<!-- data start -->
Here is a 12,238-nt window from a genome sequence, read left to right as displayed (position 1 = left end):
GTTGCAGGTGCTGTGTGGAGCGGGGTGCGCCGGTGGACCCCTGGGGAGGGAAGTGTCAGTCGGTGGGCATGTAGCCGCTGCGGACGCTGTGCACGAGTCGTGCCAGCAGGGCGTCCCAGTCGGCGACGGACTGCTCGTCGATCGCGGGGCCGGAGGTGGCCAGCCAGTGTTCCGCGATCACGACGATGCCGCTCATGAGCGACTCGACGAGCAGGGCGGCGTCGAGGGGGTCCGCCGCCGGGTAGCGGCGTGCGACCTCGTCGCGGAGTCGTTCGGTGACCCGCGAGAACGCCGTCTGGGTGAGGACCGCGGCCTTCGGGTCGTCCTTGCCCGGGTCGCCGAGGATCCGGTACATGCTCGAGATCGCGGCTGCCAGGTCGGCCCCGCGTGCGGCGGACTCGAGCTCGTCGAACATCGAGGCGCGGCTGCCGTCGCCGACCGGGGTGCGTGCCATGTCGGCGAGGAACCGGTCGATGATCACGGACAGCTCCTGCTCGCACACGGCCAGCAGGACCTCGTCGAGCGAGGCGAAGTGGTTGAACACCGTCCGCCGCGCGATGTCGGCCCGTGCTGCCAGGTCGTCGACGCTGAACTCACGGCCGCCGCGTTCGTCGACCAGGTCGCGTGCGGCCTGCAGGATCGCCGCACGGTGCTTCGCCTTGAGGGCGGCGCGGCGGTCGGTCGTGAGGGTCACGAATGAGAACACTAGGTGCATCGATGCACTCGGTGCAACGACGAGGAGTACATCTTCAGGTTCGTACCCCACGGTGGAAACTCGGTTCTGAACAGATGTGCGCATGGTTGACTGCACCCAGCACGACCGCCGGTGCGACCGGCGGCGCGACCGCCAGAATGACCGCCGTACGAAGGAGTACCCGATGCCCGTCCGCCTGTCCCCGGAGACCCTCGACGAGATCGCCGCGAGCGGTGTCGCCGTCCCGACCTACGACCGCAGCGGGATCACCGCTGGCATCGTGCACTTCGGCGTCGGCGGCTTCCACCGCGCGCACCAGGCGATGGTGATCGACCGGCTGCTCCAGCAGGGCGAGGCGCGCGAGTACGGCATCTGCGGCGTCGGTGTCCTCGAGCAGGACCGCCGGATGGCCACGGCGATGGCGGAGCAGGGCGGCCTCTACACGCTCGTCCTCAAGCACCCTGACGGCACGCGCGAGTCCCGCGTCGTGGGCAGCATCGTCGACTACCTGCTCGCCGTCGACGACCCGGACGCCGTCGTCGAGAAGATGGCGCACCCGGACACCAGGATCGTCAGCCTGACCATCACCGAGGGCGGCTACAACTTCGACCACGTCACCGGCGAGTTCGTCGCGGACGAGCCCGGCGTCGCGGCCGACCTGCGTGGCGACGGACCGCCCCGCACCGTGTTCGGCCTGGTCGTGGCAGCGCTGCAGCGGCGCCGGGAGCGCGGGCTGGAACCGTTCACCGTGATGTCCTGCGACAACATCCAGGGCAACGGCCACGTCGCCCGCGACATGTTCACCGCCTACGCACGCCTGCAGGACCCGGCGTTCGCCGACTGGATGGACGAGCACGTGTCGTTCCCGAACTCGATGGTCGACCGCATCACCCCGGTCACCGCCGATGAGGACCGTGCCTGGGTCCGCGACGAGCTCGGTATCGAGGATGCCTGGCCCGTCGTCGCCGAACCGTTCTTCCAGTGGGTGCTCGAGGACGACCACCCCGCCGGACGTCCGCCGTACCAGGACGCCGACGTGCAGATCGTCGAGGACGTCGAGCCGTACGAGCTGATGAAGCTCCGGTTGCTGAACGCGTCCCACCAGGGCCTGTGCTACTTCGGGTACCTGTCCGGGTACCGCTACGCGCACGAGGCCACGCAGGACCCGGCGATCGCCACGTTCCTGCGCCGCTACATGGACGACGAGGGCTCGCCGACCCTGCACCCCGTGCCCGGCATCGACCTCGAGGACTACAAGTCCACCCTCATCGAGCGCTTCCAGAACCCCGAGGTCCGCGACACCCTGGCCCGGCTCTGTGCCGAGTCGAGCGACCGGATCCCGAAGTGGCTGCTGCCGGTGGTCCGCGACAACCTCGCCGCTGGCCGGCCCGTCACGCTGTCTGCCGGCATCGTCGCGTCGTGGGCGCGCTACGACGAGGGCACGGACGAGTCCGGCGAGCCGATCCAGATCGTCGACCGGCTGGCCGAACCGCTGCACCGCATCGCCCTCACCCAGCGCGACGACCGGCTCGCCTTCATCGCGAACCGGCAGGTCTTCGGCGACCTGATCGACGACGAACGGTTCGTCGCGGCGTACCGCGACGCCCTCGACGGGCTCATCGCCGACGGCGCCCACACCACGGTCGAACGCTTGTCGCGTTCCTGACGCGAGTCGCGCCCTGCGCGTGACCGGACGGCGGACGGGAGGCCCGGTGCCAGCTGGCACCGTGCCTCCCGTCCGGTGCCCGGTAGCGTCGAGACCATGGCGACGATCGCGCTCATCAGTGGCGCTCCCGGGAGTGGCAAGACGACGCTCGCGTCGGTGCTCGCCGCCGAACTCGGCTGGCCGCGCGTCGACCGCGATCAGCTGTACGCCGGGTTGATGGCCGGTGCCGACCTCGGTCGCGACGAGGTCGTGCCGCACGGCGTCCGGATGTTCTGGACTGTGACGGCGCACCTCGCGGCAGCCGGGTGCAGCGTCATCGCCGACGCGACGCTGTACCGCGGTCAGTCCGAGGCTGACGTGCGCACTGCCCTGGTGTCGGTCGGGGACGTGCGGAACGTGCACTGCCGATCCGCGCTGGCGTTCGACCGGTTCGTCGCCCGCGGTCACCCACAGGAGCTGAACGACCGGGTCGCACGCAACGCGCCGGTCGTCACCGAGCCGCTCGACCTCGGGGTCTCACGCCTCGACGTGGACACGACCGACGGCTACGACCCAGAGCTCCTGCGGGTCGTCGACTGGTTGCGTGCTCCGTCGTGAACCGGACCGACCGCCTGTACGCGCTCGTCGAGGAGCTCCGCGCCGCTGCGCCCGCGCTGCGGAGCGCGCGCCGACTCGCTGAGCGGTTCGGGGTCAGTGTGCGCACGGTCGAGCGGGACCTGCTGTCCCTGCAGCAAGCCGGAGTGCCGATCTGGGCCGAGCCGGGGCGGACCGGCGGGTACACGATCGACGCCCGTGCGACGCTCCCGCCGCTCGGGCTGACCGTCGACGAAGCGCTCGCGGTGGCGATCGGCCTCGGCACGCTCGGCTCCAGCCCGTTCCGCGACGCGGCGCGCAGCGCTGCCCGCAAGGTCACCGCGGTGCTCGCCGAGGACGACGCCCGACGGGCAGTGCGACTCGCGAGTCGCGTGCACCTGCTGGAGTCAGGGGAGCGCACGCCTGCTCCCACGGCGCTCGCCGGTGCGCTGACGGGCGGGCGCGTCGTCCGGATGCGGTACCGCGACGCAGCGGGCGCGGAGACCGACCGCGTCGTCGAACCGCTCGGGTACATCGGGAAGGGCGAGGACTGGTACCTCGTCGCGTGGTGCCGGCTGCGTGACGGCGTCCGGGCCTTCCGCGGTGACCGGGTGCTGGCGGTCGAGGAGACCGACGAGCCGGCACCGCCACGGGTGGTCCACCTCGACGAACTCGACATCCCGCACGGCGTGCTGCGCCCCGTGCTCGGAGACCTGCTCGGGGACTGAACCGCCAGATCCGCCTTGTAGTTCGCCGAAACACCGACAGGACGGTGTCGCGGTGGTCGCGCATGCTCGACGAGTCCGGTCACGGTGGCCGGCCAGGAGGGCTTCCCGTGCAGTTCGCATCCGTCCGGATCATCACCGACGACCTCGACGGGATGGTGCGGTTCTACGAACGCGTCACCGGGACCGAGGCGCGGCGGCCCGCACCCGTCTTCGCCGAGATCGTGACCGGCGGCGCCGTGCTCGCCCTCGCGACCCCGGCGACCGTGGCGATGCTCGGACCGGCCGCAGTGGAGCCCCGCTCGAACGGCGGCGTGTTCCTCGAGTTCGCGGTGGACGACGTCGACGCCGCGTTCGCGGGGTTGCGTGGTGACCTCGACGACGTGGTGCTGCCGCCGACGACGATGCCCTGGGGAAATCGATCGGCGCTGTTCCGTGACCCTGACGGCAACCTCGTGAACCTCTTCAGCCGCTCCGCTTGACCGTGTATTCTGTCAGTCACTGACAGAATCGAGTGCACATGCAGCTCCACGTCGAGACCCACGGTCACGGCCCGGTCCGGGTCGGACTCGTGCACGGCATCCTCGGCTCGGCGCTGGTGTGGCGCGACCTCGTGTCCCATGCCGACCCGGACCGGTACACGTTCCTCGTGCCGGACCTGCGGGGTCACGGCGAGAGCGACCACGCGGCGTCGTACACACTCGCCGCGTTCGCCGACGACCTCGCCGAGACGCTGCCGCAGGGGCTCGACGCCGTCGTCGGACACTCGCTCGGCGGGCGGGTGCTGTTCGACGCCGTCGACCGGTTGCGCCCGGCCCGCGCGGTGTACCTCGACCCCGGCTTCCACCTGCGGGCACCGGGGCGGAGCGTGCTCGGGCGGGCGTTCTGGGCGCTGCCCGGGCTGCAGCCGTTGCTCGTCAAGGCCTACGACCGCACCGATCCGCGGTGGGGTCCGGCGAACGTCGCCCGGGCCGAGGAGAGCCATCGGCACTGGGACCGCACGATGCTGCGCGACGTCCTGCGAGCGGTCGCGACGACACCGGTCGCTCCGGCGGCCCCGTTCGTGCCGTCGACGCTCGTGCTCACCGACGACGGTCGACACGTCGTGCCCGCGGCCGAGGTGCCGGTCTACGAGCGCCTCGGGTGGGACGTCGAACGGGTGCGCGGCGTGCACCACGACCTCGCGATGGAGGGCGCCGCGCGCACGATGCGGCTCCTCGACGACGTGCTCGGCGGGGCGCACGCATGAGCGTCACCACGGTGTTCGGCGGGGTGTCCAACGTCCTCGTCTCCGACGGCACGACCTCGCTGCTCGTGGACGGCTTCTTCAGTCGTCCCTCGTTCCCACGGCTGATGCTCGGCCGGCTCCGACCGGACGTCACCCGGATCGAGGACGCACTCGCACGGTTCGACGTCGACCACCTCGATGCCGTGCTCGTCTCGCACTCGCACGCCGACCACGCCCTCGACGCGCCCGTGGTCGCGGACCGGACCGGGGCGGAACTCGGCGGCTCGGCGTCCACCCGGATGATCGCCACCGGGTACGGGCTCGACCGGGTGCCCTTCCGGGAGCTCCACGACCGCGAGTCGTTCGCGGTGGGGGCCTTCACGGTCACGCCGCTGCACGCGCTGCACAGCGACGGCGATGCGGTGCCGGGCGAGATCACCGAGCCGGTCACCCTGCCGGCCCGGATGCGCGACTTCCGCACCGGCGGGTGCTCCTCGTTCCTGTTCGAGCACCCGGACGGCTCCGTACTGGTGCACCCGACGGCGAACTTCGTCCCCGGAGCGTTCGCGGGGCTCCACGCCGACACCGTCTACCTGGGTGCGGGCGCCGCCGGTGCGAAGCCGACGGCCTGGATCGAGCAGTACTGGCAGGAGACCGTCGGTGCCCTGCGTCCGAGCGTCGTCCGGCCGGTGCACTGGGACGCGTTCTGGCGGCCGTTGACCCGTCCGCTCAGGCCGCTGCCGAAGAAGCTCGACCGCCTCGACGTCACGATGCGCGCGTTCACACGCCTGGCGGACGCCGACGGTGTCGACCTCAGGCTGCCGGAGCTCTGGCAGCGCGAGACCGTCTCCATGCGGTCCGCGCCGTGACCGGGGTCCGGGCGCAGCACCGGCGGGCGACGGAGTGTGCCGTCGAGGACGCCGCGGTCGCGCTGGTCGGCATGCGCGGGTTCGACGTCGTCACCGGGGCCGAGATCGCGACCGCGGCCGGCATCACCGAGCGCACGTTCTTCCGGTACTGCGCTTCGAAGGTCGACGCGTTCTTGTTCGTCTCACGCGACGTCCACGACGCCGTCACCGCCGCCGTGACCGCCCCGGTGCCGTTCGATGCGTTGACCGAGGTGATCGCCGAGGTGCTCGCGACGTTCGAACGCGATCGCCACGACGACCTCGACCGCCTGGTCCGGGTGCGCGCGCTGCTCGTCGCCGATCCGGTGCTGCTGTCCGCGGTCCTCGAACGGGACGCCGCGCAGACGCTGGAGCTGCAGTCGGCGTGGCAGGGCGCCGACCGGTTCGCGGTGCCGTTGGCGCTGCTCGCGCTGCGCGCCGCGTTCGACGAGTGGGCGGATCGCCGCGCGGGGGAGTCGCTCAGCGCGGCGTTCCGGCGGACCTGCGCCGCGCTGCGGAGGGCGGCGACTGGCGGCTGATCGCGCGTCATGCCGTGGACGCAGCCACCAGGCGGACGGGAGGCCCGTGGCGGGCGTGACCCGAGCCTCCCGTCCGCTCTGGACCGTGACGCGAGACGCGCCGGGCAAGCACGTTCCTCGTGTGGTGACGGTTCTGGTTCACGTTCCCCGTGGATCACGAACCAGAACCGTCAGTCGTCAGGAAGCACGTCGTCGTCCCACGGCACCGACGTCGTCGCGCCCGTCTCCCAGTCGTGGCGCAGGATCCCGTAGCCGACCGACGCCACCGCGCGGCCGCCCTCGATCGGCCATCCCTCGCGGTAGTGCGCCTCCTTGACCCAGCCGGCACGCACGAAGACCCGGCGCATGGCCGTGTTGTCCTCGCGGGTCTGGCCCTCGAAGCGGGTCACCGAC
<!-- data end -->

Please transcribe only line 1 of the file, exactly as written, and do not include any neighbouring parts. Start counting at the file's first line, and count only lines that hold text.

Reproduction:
Here is a 12,238-nt window from a genome sequence, read left to right as displayed (position 1 = left end):